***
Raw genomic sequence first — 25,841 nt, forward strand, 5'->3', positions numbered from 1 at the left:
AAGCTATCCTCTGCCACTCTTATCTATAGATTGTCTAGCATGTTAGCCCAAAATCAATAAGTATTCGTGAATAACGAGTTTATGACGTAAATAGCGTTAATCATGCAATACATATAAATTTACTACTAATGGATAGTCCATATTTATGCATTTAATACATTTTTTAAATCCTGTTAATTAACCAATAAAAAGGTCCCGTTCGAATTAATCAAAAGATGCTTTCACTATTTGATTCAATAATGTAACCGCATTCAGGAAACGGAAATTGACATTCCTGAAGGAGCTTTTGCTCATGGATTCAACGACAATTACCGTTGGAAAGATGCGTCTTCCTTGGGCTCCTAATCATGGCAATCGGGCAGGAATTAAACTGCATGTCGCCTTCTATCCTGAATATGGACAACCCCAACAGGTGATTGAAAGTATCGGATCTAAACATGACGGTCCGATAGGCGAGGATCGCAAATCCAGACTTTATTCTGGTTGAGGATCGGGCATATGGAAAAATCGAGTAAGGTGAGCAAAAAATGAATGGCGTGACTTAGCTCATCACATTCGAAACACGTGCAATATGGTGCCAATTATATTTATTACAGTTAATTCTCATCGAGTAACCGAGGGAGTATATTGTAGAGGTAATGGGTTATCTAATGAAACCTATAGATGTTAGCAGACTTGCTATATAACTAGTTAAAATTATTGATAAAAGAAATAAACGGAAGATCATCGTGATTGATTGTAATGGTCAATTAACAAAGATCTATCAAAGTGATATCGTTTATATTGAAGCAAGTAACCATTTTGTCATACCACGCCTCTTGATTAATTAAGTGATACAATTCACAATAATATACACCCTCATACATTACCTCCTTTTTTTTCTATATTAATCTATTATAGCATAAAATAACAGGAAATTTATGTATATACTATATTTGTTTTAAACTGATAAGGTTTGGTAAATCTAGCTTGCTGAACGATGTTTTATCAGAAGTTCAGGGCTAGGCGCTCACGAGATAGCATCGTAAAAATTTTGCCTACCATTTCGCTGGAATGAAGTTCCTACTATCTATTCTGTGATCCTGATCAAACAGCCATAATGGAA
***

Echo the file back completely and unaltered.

Raw genomic sequence first — 25,841 nt, forward strand, 5'->3', positions numbered from 1 at the left:
AAGCTATCCTCTGCCACTCTTATCTATAGATTGTCTAGCATGTTAGCCCAAAATCAATAAGTATTCGTGAATAACGAGTTTATGACGTAAATAGCGTTAATCATGCAATACATATAAATTTACTACTAATGGATAGTCCATATTTATGCATTTAATACATTTTTTAAATCCTGTTAATTAACCAATAAAAAGGTCCCGTTCGAATTAATCAAAAGATGCTTTCACTATTTGATTCAATAATGTAACCGCATTCAGGAAACGGAAATTGACATTCCTGAAGGAGCTTTTGCTCATGGATTCAACGACAATTACCGTTGGAAAGATGCGTCTTCCTTGGGCTCCTAATCATGGCAATCGGGCAGGAATTAAACTGCATGTCGCCTTCTATCCTGAATATGGACAACCCCAACAGGTGATTGAAAGTATCGGATCTAAACATGACGGTCCGATAGGCGAGGATCGCAAATCCAGACTTTATTCTGGTTGAGGATCGGGCATATGGAAAAATCGAGTAAGGTGAGCAAAAAATGAATGGCGTGACTTAGCTCATCACATTCGAAACACGTGCAATATGGTGCCAATTATATTTATTACAGTTAATTCTCATCGAGTAACCGAGGGAGTATATTGTAGAGGTAATGGGTTATCTAATGAAACCTATAGATGTTAGCAGACTTGCTATATAACTAGTTAAAATTATTGATAAAAGAAATAAACGGAAGATCATCGTGATTGATTGTAATGGTCAATTAACAAAGATCTATCAAAGTGATATCGTTTATATTGAAGCAAGTAACCATTTTGTCATACCACGCCTCTTGATTAATTAAGTGATACAATTCACAATAATATACACCCTCATACATTACCTCCTTTTTTTTCTATATTAATCTATTATAGCATAAAATAACAGGAAATTTATGTATATACTATATTTGTTTTAAACTGATAAGGTTTGGTAAATCTAGCTTGCTGAACGATGTTTTATCAGAAGTTCAGGGCTAGGCGCTCACGAGATAGCATCGTAAAAATTTTGCCTACCATTTCGCTGGAATGAAGTTCCTACTATCTATTCTGTGATCCTGATCAAACAGCCATAATGGAA